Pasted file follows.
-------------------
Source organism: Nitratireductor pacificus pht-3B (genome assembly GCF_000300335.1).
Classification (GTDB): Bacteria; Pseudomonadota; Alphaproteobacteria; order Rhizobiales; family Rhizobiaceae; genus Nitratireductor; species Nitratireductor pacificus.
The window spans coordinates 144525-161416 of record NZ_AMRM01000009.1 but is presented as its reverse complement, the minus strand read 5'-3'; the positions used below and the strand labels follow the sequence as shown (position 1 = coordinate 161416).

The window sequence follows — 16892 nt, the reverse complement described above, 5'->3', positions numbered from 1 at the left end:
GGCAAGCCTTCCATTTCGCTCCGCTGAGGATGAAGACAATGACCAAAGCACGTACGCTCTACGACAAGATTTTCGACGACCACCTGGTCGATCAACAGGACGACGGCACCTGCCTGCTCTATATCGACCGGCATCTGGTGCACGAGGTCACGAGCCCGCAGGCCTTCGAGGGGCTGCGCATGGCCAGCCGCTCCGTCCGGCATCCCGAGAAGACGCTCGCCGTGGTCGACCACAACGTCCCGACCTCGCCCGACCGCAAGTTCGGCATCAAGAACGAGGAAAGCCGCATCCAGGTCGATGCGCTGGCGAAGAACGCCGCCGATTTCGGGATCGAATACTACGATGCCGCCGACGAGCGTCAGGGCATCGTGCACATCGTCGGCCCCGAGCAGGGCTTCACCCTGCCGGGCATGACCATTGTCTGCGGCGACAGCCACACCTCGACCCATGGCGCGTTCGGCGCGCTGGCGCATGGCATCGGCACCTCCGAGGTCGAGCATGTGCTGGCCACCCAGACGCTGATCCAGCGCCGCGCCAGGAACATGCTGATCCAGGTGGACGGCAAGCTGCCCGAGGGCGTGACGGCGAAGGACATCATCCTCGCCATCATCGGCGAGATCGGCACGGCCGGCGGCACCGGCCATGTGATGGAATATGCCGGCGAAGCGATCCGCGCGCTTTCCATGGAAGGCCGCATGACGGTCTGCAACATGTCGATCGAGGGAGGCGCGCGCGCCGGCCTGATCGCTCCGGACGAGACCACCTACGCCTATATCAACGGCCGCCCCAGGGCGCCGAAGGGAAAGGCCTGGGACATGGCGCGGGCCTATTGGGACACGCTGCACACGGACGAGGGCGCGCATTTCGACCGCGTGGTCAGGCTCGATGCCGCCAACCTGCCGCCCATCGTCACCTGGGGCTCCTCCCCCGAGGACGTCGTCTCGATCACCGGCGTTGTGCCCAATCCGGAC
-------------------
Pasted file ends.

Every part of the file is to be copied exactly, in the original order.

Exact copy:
Source organism: Nitratireductor pacificus pht-3B (genome assembly GCF_000300335.1).
Classification (GTDB): Bacteria; Pseudomonadota; Alphaproteobacteria; order Rhizobiales; family Rhizobiaceae; genus Nitratireductor; species Nitratireductor pacificus.
The window spans coordinates 144525-161416 of record NZ_AMRM01000009.1 but is presented as its reverse complement, the minus strand read 5'-3'; the positions used below and the strand labels follow the sequence as shown (position 1 = coordinate 161416).

The window sequence follows — 16892 nt, the reverse complement described above, 5'->3', positions numbered from 1 at the left end:
GGCAAGCCTTCCATTTCGCTCCGCTGAGGATGAAGACAATGACCAAAGCACGTACGCTCTACGACAAGATTTTCGACGACCACCTGGTCGATCAACAGGACGACGGCACCTGCCTGCTCTATATCGACCGGCATCTGGTGCACGAGGTCACGAGCCCGCAGGCCTTCGAGGGGCTGCGCATGGCCAGCCGCTCCGTCCGGCATCCCGAGAAGACGCTCGCCGTGGTCGACCACAACGTCCCGACCTCGCCCGACCGCAAGTTCGGCATCAAGAACGAGGAAAGCCGCATCCAGGTCGATGCGCTGGCGAAGAACGCCGCCGATTTCGGGATCGAATACTACGATGCCGCCGACGAGCGTCAGGGCATCGTGCACATCGTCGGCCCCGAGCAGGGCTTCACCCTGCCGGGCATGACCATTGTCTGCGGCGACAGCCACACCTCGACCCATGGCGCGTTCGGCGCGCTGGCGCATGGCATCGGCACCTCCGAGGTCGAGCATGTGCTGGCCACCCAGACGCTGATCCAGCGCCGCGCCAGGAACATGCTGATCCAGGTGGACGGCAAGCTGCCCGAGGGCGTGACGGCGAAGGACATCATCCTCGCCATCATCGGCGAGATCGGCACGGCCGGCGGCACCGGCCATGTGATGGAATATGCCGGCGAAGCGATCCGCGCGCTTTCCATGGAAGGCCGCATGACGGTCTGCAACATGTCGATCGAGGGAGGCGCGCGCGCCGGCCTGATCGCTCCGGACGAGACCACCTACGCCTATATCAACGGCCGCCCCAGGGCGCCGAAGGGAAAGGCCTGGGACATGGCGCGGGCCTATTGGGACACGCTGCACACGGACGAGGGCGCGCATTTCGACCGCGTGGTCAGGCTCGATGCCGCCAACCTGCCGCCCATCGTCACCTGGGGCTCCTCCCCCGAGGACGTCGTCTCGATCACCGGCGTTGTGCCCAATCCGGAC